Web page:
Thursday, 8 May 2014

Are you worried about the impact of screens on your children? 
Here are The Malevolent Seven:  7 serious issues which adults responsible for teenagers should feel empowered to tackle. Knowing more about the teenage brain helps us to understand why young people get led astray. What is out there to tempt our children and what can we do about it?



1. Boys & Risks
                    The male brain seeks out novelty and risk from around age 11 or 12, because the resulting excitement gives the brain a rush of dopamine.  This biochemical is the human body’s bricks and mortar vital for the massive brain rebuild programme, which takes place during adolescence (and lasts until 24 for boys).  Today's online activities more than satisfy a boy’s innate desire for risk and experimentation, but gaming, pornography or gambling are not what nature intended, these activities seriously mess with the brain’s re-wiring at the worst time.  Boys should be pushing their limits in physical pursuits because this is what gets them ready to move out of the safe confines of home and feel motivated by the challenges of the big world.
2.Girls & Anxiety
                    The female teenage brain, by contrast, views risk as scary and girls may, generally, react with feelings of anxiety.  Persistent and high levels of anxiety make girls more vulnerable to self-harming activities (like cutting and eating disorders) as the body subconsciously tries to re-balance the stress chemicals with calming serotonin or feel-good dopamine.  Any behaviour, which causes harm, gives the body a short-lived “high”.  Meanwhile, a healthy outlet for girls to alleviate stress is socializing and talking through their dramas.  However many of today’s on-line socializing activities can unwittingly trigger even higher stress levels.
3. Gaming is as addictive as alcohol/drugs.  
The teenage brain is busy laying down (neural) pathways for adulthood and is vulnerable to outside influence.  It may take a teenage brain only 18 months to establish addiction pathways, and it does this through over indulgence in any activity, or substance, which gives the brain a rush of exciting, pleasurable dopamine. If 10% of on-line gamers are addicts, that’s about 2m people in the UK, with a high proportion of young men.  With many on-line games being offered for free, some with pornographic content, you need to check what your children are up to if they are spending hours and hours captivated by their screen.
4. 250m pornographic pages & sites 
 These are available on-line, making them easy to access or stumble across, and the UK is one of the biggest on-line porn users.  On-line pornography has a massive impact on a teenager’s sexual template (which is developing between around aged 10 –17).  One of the biggest casualties of watching porn regularly, prior to having a real intimate, sexual relationship is the increasing number of 20-year-old men who are suffering from persistent erectile dysfunction.  Many young people consider failure in the bedroom to be a normal result of alcohol or stress.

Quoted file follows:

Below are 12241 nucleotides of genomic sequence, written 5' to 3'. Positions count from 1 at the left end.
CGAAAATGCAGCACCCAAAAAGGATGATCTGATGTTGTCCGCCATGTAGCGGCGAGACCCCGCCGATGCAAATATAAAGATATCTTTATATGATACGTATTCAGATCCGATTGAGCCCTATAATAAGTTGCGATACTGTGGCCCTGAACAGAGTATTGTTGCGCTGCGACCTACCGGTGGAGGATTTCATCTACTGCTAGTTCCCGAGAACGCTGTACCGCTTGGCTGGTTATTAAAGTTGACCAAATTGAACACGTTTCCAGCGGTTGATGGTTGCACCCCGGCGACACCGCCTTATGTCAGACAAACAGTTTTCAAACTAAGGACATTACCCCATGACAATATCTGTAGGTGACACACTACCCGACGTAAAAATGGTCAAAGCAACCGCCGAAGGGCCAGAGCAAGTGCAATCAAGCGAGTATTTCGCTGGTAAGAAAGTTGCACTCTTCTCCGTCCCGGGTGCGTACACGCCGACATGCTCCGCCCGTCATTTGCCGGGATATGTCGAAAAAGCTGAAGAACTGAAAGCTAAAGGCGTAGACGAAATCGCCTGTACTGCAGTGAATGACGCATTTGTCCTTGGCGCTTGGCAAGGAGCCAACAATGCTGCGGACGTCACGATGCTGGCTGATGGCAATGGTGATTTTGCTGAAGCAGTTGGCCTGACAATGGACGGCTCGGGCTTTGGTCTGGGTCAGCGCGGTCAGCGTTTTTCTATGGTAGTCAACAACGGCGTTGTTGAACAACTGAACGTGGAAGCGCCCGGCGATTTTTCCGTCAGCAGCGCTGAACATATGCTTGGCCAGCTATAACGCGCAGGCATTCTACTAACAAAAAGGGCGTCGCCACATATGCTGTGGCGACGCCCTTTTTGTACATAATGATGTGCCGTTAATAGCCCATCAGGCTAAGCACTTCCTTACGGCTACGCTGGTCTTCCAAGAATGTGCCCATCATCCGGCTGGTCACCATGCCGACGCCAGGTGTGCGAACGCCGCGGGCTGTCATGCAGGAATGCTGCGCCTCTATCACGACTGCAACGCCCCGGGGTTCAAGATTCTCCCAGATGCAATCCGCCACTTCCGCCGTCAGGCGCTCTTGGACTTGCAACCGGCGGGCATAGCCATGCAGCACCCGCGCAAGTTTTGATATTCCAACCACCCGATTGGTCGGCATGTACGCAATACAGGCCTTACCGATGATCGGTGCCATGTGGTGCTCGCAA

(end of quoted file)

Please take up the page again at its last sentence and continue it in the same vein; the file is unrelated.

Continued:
5. Social media and on-line communication 
 Data sharing means that all information posted on-line can potentially be accessed by anyone, not just our nearest and dearest.  Anyone, and that might include future employers, can access more information about your teenager's university antics than they might be prepared to divulge in an interview.  Younger teenagers do not yet have the brain maturity to make well-judged, rational decisions about the long-term consequences of what they publicise.  What may have seemed like harmless fun at 12, may evoke shame or embarrassment at 18.  A teenager’s reality is how they interact with their on-line world and what effects this has on how they shape up as an adult.
6. Relationships 
 These are shaped by human interaction and communication.  Communication via phone and the use of Apps like Instagram, Snapchat or Tinder offer a whole new way to attract and hook up with the opposite sex. If a healthy long-term relationship is built on developing trust, mutuality and getting to know someone, then digital communication offers an instant gratification route to intimacy and by-passes the need to put down solid foundations.
7. Legal highs 
 They have put an end to drugs being hard to access, elite and relatively expensive, now you can buy them on-line and the postman delivers them to your door.  Legal highs conjure up ideas of harmless ways to have fun and benefit users because they are readily available, cheap, more effective and less damaging than alcohol.  The reality of many legal highs is far from this fantasy.  Young people in their 20s who suffer from untreatable incontinence as a consequence of taking Kettamine when it was “legal” may wish that they had not been the guinea pigs testing out this particular drug.


The internet as provider of information, marketing, entertainment and instant communication is a boon, but like all good things it needs to be understood, respected and managed in a balanced way.  
Our book helps parents find their own way to negotiate a path for their family through today’s teenage world and to feel empowered by the journey ahead. Click on the AMAZON link above and buy our book NOW.